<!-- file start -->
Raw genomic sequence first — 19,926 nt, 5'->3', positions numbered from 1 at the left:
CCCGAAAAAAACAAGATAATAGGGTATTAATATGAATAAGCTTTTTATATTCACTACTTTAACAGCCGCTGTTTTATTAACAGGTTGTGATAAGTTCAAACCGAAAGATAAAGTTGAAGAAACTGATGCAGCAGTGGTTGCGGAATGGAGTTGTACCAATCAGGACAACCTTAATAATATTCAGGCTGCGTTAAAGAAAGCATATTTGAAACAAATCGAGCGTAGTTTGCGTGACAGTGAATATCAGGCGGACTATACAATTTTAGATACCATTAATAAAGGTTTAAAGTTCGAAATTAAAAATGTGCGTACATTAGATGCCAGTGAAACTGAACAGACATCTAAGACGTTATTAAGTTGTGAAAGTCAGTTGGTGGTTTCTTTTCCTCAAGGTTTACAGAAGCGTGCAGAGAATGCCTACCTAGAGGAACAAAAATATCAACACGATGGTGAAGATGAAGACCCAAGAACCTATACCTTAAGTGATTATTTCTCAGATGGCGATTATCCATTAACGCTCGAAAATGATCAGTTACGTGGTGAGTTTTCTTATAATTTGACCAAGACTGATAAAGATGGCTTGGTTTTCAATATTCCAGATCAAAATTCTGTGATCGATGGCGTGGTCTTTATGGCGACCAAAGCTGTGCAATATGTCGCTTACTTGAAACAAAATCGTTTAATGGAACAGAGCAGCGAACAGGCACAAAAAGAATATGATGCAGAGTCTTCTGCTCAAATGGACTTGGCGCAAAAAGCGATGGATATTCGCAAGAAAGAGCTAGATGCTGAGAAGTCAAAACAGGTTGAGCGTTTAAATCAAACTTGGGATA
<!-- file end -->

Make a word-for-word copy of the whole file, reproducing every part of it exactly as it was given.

Raw genomic sequence first — 19,926 nt, 5'->3', positions numbered from 1 at the left:
CCCGAAAAAAACAAGATAATAGGGTATTAATATGAATAAGCTTTTTATATTCACTACTTTAACAGCCGCTGTTTTATTAACAGGTTGTGATAAGTTCAAACCGAAAGATAAAGTTGAAGAAACTGATGCAGCAGTGGTTGCGGAATGGAGTTGTACCAATCAGGACAACCTTAATAATATTCAGGCTGCGTTAAAGAAAGCATATTTGAAACAAATCGAGCGTAGTTTGCGTGACAGTGAATATCAGGCGGACTATACAATTTTAGATACCATTAATAAAGGTTTAAAGTTCGAAATTAAAAATGTGCGTACATTAGATGCCAGTGAAACTGAACAGACATCTAAGACGTTATTAAGTTGTGAAAGTCAGTTGGTGGTTTCTTTTCCTCAAGGTTTACAGAAGCGTGCAGAGAATGCCTACCTAGAGGAACAAAAATATCAACACGATGGTGAAGATGAAGACCCAAGAACCTATACCTTAAGTGATTATTTCTCAGATGGCGATTATCCATTAACGCTCGAAAATGATCAGTTACGTGGTGAGTTTTCTTATAATTTGACCAAGACTGATAAAGATGGCTTGGTTTTCAATATTCCAGATCAAAATTCTGTGATCGATGGCGTGGTCTTTATGGCGACCAAAGCTGTGCAATATGTCGCTTACTTGAAACAAAATCGTTTAATGGAACAGAGCAGCGAACAGGCACAAAAAGAATATGATGCAGAGTCTTCTGCTCAAATGGACTTGGCGCAAAAAGCGATGGATATTCGCAAGAAAGAGCTAGATGCTGAGAAGTCAAAACAGGTTGAGCGTTTAAATCAAACTTGGGATA